This year, the ODA has registered a bumper crop of 77 hemp farms for a possible total of 1,200 acres—although this does not necessarily mean that 1,200 acres have actually been planted.

The hemp grown this year is mostly clones, says Thomason. Thanks to Oregon House Bill 4060, passed in April, hemp farmers are free to use clone plants just like the ones for THC-bearing cannabis that many dispensaries sell to home growers. Unlike plants that grow from seed, cloned plants are all female and don't spread pollen, eliminating the risk that hemp crops will dilute the stock of psychoactive crops.

Thomason says his farm, located near the town of Murphy in Southern Oregon, does grow some plants for seed—but he uses a variety with a very short time to maturation so it flowers before his plants have a chance to affect other crops.

The requirement that hemp farms be larger than 2.5 acres was also scrapped under the new House bill. And perhaps most importantly, the bill made a provision so that products made from Oregon-grown hemp—including CBD oils, salves and tinctures—could be screened by the Oregon Health Authority for human consumption.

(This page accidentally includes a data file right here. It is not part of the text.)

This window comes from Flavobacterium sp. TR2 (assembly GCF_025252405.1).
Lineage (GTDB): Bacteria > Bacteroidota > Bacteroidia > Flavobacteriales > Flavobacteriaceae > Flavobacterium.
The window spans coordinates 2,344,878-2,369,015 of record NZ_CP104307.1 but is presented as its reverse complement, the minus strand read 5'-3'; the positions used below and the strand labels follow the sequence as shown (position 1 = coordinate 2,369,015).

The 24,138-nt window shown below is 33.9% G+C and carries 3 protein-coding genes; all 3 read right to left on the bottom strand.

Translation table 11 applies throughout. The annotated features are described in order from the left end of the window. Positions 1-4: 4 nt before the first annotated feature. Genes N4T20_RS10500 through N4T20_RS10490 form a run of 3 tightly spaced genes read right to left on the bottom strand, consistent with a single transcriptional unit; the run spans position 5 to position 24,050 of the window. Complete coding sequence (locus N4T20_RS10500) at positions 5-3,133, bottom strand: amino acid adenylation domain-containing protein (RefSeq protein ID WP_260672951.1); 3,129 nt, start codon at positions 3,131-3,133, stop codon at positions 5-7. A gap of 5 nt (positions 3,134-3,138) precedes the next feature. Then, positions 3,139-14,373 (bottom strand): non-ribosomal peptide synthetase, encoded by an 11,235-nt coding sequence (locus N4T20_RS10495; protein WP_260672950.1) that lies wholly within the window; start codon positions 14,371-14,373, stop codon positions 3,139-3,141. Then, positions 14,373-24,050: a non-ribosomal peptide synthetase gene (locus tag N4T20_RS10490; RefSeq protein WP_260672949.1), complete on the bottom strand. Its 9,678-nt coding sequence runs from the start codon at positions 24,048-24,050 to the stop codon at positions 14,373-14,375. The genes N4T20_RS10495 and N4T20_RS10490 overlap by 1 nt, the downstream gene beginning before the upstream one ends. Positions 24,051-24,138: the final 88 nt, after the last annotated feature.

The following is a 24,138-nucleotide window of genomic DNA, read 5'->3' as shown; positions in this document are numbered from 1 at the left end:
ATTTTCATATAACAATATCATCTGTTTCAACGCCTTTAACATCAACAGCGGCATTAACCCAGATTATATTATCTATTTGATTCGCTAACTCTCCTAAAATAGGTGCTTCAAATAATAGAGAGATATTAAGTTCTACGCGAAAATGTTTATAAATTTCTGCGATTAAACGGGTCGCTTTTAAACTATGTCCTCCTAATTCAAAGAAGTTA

But while clone use is widespread, it's not required. Hemp farmers could still grow flowering plants that cross-pollinate, near weed farms that could be affected, a situation Thomason says he believes has already occurred.

"[The ODA] rules are very underdeveloped, it's brand new," Sliwoski says. "They're eager for hemp people to get licensed."

Lindsay Eng of the ODA says the agency does not currently regulate cross-pollination.

"We regulate it as we would any other agricultural crop," Eng says. "Instances of coexistence occur in every part of agriculture. We do talk to both sides. We have had some marijuana farmers call. We recommend they talk directly with their neighbors to solve potential problems."